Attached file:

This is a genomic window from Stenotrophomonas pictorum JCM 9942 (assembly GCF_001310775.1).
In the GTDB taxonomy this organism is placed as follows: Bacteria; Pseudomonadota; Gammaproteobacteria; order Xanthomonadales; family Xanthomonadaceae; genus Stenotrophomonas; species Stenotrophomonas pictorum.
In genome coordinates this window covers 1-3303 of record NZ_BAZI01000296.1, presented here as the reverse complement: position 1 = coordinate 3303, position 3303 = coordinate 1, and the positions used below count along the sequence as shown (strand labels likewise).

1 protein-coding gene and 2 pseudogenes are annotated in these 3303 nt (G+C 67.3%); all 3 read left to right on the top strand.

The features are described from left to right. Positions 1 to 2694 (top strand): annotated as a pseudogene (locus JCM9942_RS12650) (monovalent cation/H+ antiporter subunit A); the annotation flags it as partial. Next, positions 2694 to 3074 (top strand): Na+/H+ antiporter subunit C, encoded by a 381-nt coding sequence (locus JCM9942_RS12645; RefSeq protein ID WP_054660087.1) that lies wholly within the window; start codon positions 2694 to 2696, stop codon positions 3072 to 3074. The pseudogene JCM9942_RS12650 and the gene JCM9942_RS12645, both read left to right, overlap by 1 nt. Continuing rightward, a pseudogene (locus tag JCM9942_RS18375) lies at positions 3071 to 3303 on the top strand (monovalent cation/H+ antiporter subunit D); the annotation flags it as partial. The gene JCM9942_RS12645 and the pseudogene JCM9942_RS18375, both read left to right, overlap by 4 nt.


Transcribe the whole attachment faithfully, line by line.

This is a genomic window from Stenotrophomonas pictorum JCM 9942 (assembly GCF_001310775.1).
In the GTDB taxonomy this organism is placed as follows: Bacteria; Pseudomonadota; Gammaproteobacteria; order Xanthomonadales; family Xanthomonadaceae; genus Stenotrophomonas; species Stenotrophomonas pictorum.
In genome coordinates this window covers 1-3303 of record NZ_BAZI01000296.1, presented here as the reverse complement: position 1 = coordinate 3303, position 3303 = coordinate 1, and the positions used below count along the sequence as shown (strand labels likewise).

1 protein-coding gene and 2 pseudogenes are annotated in these 3303 nt (G+C 67.3%); all 3 read left to right on the top strand.

The features are described from left to right. Positions 1 to 2694 (top strand): annotated as a pseudogene (locus JCM9942_RS12650) (monovalent cation/H+ antiporter subunit A); the annotation flags it as partial. Next, positions 2694 to 3074 (top strand): Na+/H+ antiporter subunit C, encoded by a 381-nt coding sequence (locus JCM9942_RS12645; RefSeq protein ID WP_054660087.1) that lies wholly within the window; start codon positions 2694 to 2696, stop codon positions 3072 to 3074. The pseudogene JCM9942_RS12650 and the gene JCM9942_RS12645, both read left to right, overlap by 1 nt. Continuing rightward, a pseudogene (locus tag JCM9942_RS18375) lies at positions 3071 to 3303 on the top strand (monovalent cation/H+ antiporter subunit D); the annotation flags it as partial. The gene JCM9942_RS12645 and the pseudogene JCM9942_RS18375, both read left to right, overlap by 4 nt.